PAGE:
Detached and Torn Retina

Lying in the back of the eye is the retina, a multi-layered tissue responsible for detecting visual images and transmitting them to the brain. The retina is similar to the film inside a camera in that it records an image that is later “developed” by the brain.

A retinal detachment occurs when the retina pulls away from the back of the eye; a tear occurs when the retina is only partially disconnected.

Retinal tears and detachments can have many causes:

  • Vitreous shrinks naturally with age and pulls away from the retina
  • External injury to the eye
  • Diabetic retinopathy
  • Small tears in the retina that allow liquid to seep through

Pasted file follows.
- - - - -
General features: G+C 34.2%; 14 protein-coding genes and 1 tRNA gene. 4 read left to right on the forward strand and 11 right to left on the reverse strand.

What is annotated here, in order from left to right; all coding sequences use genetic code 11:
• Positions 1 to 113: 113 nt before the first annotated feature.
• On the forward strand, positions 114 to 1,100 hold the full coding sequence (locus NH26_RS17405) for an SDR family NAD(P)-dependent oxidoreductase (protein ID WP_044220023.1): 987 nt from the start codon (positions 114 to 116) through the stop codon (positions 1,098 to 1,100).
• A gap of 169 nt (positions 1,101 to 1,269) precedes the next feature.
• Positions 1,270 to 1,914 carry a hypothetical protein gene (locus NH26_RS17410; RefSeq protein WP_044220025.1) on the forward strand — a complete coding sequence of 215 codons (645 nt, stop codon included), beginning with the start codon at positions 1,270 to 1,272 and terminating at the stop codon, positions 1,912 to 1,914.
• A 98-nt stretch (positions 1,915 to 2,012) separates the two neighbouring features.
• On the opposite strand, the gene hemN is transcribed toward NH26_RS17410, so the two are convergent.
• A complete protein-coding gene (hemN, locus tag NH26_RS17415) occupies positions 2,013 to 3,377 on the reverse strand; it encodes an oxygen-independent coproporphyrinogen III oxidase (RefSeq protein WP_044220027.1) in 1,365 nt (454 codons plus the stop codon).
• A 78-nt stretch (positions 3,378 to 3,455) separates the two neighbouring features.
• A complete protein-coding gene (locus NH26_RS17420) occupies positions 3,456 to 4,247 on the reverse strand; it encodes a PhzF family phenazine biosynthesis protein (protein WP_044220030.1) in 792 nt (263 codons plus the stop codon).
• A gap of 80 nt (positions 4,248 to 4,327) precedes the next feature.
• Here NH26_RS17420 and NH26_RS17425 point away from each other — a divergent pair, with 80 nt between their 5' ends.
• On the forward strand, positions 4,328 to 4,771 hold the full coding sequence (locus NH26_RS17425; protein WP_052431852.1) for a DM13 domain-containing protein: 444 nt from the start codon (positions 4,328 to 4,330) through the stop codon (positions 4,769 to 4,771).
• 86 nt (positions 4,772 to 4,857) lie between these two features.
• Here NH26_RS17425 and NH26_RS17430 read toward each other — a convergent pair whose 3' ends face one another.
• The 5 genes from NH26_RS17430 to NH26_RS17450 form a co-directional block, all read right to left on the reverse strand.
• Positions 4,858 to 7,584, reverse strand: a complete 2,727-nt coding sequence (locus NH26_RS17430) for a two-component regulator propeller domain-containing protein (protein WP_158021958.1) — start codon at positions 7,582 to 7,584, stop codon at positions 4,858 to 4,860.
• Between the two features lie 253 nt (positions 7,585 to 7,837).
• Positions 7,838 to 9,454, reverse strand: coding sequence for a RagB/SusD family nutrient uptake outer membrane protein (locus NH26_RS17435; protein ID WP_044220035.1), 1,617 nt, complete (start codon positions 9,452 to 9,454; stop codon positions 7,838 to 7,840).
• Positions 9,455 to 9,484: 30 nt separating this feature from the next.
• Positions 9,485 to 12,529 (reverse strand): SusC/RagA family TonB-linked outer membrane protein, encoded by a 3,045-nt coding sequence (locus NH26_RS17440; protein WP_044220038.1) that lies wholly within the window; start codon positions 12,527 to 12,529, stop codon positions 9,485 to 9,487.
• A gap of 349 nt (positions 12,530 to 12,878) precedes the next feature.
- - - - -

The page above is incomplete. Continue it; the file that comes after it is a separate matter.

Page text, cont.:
• Tumors
  • Sometimes a detachment occurs spontaneously

Following a retinal detachment, unusual types of images may appear. These include flashing lights or floaters. These symptoms, however, can also be present without a retinal detachment, so an immediate exam is necessary to determine the cause.

If the retina does not fully detach but only tears, a laser or freezing technique called cryotherapy is used to seal the tear. If the retina is fully detached, surgery is required.